• Dashka Slate reflects on a heretofore unexamined wrinkle in the push for diverse children’s literature: how should diversity be portrayed? (Mother Jones)
  • When people ask me what I read for fun I have a hard time giving a concise answer. Tracy Shipley’s not-concise answer is more eloquent than mine. (Book Riot)
  • Steven Price reflects on having Ellen Seligman as his editor. (Hazlitt)
    • I was particularly moved by this passage:
      • “[Ellen] believed the nature of words mattered because a work of literature, to her, was folded seamlessly out of the language itself. One needed to get it right and the only true obstacle to that was giving up, giving in, too soon..I believe a great part of her gift lay in an endlessly elastic ability to adapt and re-examine how a novel moved and came to life. It was a kind of alchemy, a fluid gesture.”

This week on the bookish internet

  • These stories explain why bibliophiles are so reluctant to lend their books. (Book Riot)
  • Jonathan Sturgeon explores the “Imperial Self” in American literary fiction, which I think helps explain why so much recent lit-fic is so tone deaf about, well, everything. (LitHub)
  • Good Housekeeping rounded up the best-selling novels from 1930 on so that we can see which book was a hit the year we were born. (Mine is Cujo. Go ahead and make your jokes.)
  • I will never get tired of prescriptivists getting smacked down by people who know better about language. (Buzzfeed)
  • Elizabeth Vail has written the best take down of the “talking to women wearing headphones” article I’ve seen yet. Enjoy this guide to talking to women reading romance novels. (Heroes and Heartbreakers)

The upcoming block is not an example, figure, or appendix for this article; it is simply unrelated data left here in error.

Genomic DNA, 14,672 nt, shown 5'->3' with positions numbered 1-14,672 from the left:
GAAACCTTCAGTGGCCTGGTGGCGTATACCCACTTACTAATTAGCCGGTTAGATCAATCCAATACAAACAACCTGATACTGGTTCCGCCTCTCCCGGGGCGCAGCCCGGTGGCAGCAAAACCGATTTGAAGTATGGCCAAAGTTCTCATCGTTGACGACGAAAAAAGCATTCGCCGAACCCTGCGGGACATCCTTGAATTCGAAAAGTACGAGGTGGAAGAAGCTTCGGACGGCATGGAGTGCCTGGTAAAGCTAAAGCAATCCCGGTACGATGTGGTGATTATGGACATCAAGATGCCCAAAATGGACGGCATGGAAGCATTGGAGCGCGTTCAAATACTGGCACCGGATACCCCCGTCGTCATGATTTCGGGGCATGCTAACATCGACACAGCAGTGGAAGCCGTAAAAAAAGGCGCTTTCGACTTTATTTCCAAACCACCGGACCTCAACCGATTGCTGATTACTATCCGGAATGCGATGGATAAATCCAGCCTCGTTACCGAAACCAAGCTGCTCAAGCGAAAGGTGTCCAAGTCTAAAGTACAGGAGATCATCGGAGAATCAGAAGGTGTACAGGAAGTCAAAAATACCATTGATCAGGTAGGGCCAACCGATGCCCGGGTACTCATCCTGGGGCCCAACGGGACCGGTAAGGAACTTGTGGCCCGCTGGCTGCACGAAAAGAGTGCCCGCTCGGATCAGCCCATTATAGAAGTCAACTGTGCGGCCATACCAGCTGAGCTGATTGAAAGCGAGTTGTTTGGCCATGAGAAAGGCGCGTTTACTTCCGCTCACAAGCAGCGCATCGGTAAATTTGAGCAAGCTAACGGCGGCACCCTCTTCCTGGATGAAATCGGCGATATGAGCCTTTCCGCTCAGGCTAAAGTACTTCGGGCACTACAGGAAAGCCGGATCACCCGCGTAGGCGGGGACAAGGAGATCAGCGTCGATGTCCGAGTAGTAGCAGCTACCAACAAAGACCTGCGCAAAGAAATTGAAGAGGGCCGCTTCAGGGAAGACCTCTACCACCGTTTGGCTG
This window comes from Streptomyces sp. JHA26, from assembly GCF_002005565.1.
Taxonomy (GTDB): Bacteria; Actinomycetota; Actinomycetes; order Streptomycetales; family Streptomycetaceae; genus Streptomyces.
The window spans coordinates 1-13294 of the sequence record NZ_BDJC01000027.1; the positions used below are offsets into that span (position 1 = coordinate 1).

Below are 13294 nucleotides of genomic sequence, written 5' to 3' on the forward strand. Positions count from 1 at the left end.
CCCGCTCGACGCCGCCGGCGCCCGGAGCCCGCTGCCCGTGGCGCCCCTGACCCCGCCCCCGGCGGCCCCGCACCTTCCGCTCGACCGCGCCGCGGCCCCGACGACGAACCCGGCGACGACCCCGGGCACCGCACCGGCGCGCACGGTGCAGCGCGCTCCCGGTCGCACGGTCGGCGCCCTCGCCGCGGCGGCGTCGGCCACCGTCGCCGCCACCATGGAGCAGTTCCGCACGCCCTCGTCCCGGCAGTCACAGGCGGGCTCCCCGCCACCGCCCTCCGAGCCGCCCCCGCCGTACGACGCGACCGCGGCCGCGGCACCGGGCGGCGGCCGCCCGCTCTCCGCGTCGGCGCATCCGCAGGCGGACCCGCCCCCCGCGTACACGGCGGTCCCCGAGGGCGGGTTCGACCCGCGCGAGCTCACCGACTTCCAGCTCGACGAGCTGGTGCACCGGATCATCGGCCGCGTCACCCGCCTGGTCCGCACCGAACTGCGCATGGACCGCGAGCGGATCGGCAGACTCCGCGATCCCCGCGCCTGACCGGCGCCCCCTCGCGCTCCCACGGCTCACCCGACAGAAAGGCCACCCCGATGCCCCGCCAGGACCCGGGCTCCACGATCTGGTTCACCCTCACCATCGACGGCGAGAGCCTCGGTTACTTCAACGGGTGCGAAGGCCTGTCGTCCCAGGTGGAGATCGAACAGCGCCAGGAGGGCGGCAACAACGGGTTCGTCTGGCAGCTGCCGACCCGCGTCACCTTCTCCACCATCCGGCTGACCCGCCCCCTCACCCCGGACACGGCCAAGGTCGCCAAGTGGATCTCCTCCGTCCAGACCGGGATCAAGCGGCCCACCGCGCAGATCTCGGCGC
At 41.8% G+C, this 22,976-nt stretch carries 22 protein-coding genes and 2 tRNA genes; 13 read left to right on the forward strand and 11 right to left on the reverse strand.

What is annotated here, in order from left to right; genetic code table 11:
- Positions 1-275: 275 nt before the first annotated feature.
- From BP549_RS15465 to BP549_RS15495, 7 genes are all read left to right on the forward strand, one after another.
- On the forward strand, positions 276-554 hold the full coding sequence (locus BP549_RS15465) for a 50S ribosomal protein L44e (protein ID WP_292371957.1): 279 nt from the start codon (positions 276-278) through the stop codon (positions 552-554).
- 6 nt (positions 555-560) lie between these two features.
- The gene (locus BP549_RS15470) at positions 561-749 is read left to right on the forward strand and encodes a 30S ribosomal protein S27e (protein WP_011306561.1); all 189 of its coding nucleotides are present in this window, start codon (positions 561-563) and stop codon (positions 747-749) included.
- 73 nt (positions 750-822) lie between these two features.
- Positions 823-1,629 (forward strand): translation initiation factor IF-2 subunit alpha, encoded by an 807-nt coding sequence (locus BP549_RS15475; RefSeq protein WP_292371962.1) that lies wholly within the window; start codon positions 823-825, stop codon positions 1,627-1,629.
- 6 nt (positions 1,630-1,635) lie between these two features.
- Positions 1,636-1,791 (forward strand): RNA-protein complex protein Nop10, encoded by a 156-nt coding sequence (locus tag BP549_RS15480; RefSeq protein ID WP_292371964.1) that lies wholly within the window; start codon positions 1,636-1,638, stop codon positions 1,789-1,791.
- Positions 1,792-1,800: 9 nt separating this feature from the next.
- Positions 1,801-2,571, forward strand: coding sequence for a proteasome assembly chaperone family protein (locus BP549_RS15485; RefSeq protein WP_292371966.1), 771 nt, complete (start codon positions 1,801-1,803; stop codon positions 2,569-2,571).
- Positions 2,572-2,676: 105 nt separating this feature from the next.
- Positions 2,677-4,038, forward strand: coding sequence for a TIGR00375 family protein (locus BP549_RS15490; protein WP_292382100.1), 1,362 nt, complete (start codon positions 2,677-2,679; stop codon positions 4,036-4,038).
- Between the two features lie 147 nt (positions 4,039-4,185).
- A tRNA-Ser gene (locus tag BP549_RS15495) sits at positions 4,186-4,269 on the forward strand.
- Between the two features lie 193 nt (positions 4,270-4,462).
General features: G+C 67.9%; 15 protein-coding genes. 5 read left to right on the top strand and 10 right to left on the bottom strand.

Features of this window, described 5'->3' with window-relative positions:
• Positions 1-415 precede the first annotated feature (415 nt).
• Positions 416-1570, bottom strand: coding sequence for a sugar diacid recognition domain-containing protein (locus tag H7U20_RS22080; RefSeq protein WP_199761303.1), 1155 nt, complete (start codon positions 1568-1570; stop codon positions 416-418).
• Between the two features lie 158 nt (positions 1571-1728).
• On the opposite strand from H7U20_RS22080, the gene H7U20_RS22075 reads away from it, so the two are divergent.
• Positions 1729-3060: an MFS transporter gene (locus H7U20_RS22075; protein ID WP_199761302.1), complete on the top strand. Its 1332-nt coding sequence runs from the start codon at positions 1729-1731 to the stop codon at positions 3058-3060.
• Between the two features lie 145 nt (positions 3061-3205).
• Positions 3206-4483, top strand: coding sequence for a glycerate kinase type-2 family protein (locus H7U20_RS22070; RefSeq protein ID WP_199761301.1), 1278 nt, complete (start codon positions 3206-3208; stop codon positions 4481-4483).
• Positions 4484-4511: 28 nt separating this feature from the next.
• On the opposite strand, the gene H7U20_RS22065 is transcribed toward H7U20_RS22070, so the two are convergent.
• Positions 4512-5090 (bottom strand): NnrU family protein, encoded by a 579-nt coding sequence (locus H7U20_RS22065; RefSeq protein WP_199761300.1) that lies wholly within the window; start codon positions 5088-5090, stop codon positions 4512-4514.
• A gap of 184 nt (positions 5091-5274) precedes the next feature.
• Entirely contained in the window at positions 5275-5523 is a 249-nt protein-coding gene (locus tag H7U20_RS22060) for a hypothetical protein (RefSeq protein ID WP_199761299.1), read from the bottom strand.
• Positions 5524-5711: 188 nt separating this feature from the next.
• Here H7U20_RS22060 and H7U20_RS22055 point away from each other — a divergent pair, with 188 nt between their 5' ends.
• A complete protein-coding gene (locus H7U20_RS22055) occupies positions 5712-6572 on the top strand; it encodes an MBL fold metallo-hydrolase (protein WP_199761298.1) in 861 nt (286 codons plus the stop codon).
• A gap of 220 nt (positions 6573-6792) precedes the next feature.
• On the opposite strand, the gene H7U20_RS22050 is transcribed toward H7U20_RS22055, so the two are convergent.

This week on the bookish internet

  • James Wallace Harris proposes his ideal ultimate book review site. (Book Riot)
  • Ursula Le Guin will now be published in the Library of America series. (The New York Times)
  • Shara Lee has some seriously good advice for tackling your first doorstopper of a Russian novel. (Book Riot)
  • It shouldn’t be, but it’s always a delightful surprise when I learn about highly specific, book-related words. James Harbeck explains the cumdach. (Sesquiotica)

This week on the bookish internet

  • People think of librarians as quiet, reclusive people, but we weren’t always. Lauren Young shares the shenanigans as the Library of Alexandria and the Library of Pergamum fought for books and scholarship. (Atlas Obscura)
  • After a lot of suggestions about persistence, one of the most frequently offered pieces of advice writers receive is not to read their reviews. Curtis Sittenfeld reads reviews of her books anyway. Jennifer Senior asked Sittenfeld about her experience. (The New York Times)
  • Tiffani Willis explains how Charlie Brown got her to read the Russian greats. (Book Riot)
  • If the Rabid and Sad Puppies want to win book awards, they should champion better books. Damien Walter read some of the books on the Puppies’ slate and found them absolutely dreadful. (The Guardian)
  • Cameron Hunt McNabb reflects on the history and many meanings of the now-indispensable ellipsis. (Slate)
  • Sarah Gailey calls for science fiction and fantasy authors to stop using sexual violence as a genre trope. (Tor)